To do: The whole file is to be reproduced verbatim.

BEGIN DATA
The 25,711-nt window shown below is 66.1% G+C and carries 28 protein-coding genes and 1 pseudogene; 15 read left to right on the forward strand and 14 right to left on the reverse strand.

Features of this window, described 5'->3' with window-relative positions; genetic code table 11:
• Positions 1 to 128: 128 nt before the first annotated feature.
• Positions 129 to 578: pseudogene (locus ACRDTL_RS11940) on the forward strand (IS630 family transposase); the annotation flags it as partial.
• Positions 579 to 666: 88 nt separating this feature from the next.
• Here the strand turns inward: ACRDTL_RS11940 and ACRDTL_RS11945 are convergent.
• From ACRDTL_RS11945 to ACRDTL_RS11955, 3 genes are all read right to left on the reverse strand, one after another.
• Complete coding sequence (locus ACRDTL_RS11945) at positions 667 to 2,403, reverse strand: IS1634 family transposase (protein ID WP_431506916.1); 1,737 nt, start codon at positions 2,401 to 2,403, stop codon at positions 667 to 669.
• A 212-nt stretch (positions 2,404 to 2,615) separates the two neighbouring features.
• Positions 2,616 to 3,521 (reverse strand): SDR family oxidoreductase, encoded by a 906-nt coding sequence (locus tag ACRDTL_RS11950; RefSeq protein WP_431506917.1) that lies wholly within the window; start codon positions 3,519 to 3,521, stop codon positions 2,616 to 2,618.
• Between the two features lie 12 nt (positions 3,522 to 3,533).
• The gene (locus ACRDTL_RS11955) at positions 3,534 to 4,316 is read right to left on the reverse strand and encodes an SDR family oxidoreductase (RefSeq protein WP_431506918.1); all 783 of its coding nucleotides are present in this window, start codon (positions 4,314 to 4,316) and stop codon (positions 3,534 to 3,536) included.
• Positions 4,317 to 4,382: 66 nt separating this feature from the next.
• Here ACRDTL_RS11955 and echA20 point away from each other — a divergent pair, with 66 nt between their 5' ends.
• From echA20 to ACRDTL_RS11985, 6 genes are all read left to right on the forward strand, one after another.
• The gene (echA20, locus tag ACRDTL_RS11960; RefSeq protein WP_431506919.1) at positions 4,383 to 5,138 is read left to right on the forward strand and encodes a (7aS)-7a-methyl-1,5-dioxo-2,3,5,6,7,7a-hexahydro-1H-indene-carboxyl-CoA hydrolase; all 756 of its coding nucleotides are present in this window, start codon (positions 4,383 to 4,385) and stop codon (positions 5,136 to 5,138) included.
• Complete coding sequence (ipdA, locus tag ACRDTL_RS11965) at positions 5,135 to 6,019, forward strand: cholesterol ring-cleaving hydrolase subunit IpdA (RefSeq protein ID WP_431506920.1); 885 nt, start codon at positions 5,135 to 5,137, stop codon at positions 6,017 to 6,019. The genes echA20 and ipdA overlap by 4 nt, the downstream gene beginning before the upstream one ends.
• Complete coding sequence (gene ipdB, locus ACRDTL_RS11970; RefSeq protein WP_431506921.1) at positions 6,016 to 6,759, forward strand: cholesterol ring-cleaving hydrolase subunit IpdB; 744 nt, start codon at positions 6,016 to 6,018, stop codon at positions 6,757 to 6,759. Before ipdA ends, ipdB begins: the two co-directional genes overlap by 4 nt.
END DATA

The 25,711-nt window shown below is 66.1% G+C and carries 28 protein-coding genes and 1 pseudogene; 15 read left to right on the forward strand and 14 right to left on the reverse strand.

Features of this window, described 5'->3' with window-relative positions; genetic code table 11:
• Positions 1 to 128: 128 nt before the first annotated feature.
• Positions 129 to 578: pseudogene (locus ACRDTL_RS11940) on the forward strand (IS630 family transposase); the annotation flags it as partial.
• Positions 579 to 666: 88 nt separating this feature from the next.
• Here the strand turns inward: ACRDTL_RS11940 and ACRDTL_RS11945 are convergent.
• From ACRDTL_RS11945 to ACRDTL_RS11955, 3 genes are all read right to left on the reverse strand, one after another.
• Complete coding sequence (locus ACRDTL_RS11945) at positions 667 to 2,403, reverse strand: IS1634 family transposase (protein ID WP_431506916.1); 1,737 nt, start codon at positions 2,401 to 2,403, stop codon at positions 667 to 669.
• A 212-nt stretch (positions 2,404 to 2,615) separates the two neighbouring features.
• Positions 2,616 to 3,521 (reverse strand): SDR family oxidoreductase, encoded by a 906-nt coding sequence (locus tag ACRDTL_RS11950; RefSeq protein WP_431506917.1) that lies wholly within the window; start codon positions 3,519 to 3,521, stop codon positions 2,616 to 2,618.
• Between the two features lie 12 nt (positions 3,522 to 3,533).
• The gene (locus ACRDTL_RS11955) at positions 3,534 to 4,316 is read right to left on the reverse strand and encodes an SDR family oxidoreductase (RefSeq protein WP_431506918.1); all 783 of its coding nucleotides are present in this window, start codon (positions 4,314 to 4,316) and stop codon (positions 3,534 to 3,536) included.
• Positions 4,317 to 4,382: 66 nt separating this feature from the next.
• Here ACRDTL_RS11955 and echA20 point away from each other — a divergent pair, with 66 nt between their 5' ends.
• From echA20 to ACRDTL_RS11985, 6 genes are all read left to right on the forward strand, one after another.
• The gene (echA20, locus tag ACRDTL_RS11960; RefSeq protein WP_431506919.1) at positions 4,383 to 5,138 is read left to right on the forward strand and encodes a (7aS)-7a-methyl-1,5-dioxo-2,3,5,6,7,7a-hexahydro-1H-indene-carboxyl-CoA hydrolase; all 756 of its coding nucleotides are present in this window, start codon (positions 4,383 to 4,385) and stop codon (positions 5,136 to 5,138) included.
• Complete coding sequence (ipdA, locus tag ACRDTL_RS11965) at positions 5,135 to 6,019, forward strand: cholesterol ring-cleaving hydrolase subunit IpdA (RefSeq protein ID WP_431506920.1); 885 nt, start codon at positions 5,135 to 5,137, stop codon at positions 6,017 to 6,019. The genes echA20 and ipdA overlap by 4 nt, the downstream gene beginning before the upstream one ends.
• Complete coding sequence (gene ipdB, locus ACRDTL_RS11970; RefSeq protein WP_431506921.1) at positions 6,016 to 6,759, forward strand: cholesterol ring-cleaving hydrolase subunit IpdB; 744 nt, start codon at positions 6,016 to 6,018, stop codon at positions 6,757 to 6,759. Before ipdA ends, ipdB begins: the two co-directional genes overlap by 4 nt.